Today we look at Robin Lopez.


Robin Lopez. Where do you begin when talking about the season Robin Lopez had? I guess the clear place to start would be the beginning...no, not the beginning of the season but the beginning of Robin Lopez as we now know him. It all started during an Alvin Gentry interview after practice. It wasn't anything Gentry said or did but rather an event that occured as the cameras were rolling. As a frustrated Lopez was leaving the court the door leading to the locker room just happened to be sitting in the wrong place at the wrong time and all of Lopez's rage in that moment became focused on that door...CRASH! The door was sent to hell and Robin was sent to timeout.

See up to that point Lopez was who we thought he was. Like the Toys 'R' Us song says, Robin just didn't want to grow up. He wanted to continue to live in a world full of comic books, candy and fun. A world where he was free to throw 'temper tantrums' any time things didn't go his way. Up to that point his childish behavior earned him spotty minutes as he was prone to foul (A LOT), get frustrated, frustrate his coach and teammates and showed little ambition on the offensive end of the floor. He was immature and unreliable. If the season had ended before the crash, he would definitely be getting a D from me.

But the season didn't end and in the moment that glass was shattering all around him (okay it was probably later after a stern scolding from several people but that doesn't make for as good of a story) something happened. Here's how I picture the scene:

ROBIN slams door with amazing force causing the glass to shatter.

WIDE SHOT: Extreme slow motion shot of glass shattering all around Robin

ZOOM (slow) in from WIDE SHOT to extreme CLOSE UP focused on Robin's eyes

ROBIN (inner dialogue): Man I can't do this anymore! I'm not helping my team and I'm definitely not helping myself acting this way. It's time for me to grow up and become a man!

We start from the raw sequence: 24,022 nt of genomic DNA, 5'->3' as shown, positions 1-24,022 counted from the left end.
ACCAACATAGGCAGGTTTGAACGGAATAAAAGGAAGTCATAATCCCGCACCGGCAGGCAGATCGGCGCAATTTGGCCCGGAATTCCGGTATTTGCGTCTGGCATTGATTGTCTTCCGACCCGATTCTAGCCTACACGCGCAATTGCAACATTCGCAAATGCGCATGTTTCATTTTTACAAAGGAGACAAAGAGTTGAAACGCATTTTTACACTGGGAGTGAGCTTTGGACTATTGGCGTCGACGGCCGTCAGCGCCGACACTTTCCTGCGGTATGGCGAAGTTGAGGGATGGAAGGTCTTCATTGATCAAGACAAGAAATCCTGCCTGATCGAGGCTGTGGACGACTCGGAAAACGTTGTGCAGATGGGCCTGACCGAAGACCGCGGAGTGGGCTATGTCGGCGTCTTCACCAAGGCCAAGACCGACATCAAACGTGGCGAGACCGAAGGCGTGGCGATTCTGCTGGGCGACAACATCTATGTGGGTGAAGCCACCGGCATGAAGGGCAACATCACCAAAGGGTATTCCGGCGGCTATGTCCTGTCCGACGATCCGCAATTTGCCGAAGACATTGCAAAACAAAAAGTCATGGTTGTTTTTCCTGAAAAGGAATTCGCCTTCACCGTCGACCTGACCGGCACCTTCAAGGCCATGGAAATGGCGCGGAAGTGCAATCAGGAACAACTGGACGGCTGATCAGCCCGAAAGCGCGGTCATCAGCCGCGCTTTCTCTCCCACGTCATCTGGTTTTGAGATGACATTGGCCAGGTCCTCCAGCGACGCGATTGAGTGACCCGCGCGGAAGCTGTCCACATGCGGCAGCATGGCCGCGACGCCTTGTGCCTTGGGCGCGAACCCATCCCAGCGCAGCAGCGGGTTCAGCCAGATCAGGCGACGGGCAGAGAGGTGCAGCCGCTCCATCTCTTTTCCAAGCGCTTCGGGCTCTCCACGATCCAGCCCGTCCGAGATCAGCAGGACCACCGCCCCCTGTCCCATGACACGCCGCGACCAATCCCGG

ZOOM (fast) back out to WIDE SHOT and resume actual speed as glass falls to the floor

END SCENE

Okay, I'm not a screen writer (and have absolutely no idea if that's how you even write a script but you get the point. After the crash Robin Lopez emerged a completely different man and ball player. He learned to channel his rage and not pick up stupid fouls for the sake of hitting somebody. He showed enough for Gentry to place him into the starting lineup and quickly became a big part of the Suns new found ability to get stops in crucial moments of close games (contrary to popular belief, I don't think the Suns overall defense was better this year than in years past but their ability to get these stops when they counted was). Not only did he bring it on the defensive end but his offensive game suddenly appeared. Out of nowhere he was decisive with the ball in the post and competent with his midrange jumper.

If it weren't for Lopez's epiphony who knows if the Suns would have had the season they had. Could they have been successful playing Frye at the Center position the entire year? Sure but it would have been a lot tougher without having Lopez's physical presence inside. Truth is Robin Lopez played a HUGE part in the Suns amazing run after the All-Star break. He came into his own as a basketball player and showed a lot of maturity and poise (you know, for the most part). While he does have a lot to work on (he REALLY needs to work on moving the ball when they swing it to him at the top of the key - I watched AK47 pick him apart when we played Utah towards the end of the season) he was very solid for us and a big reason we surprised so many experts with our success.

So here's the tricky part, had he played the way he did in the second half of the season throughout the whole year he would have easily gotten an A from me. But I can't just ignore the part of the season where he was nowhere near that player...you know, where just a few paragraphs up I gave him a D. To me, with the season we had and the part he played, I'm giving him a very solid B. Hopefully he will continue his growth and maturation this summer and come back hungry and ready for more next season...well, either that or a door finds itself in the wrong place at the wrong time.


Oh, and for those of you that need stats, here are Lopez's from this past season:

FG
3PT
FT
Rebounds
Misc
Year
Team
G
Mi
M
A
Pct
M
A
Pct
M
A
Pct
Off
Def
Tot
Ast
TO
Stl
Blk
PF
PPG
2009 Suns 51 0 3.4 5.7 58.8 0 0 0 1.7 2.5 70.4 2 2.8 4.9 .100 .800 .200 1 0 8.4

Grade: B

Poll
What grade do you give Robin Lopez for the 2009 - 2010 season?

  585 votes | Results


As it turns out, the Phoenix Suns’ past may have been more affected by this draft than their future will be. With just a pair of second-round picks to their name (46th and 60th overall), the...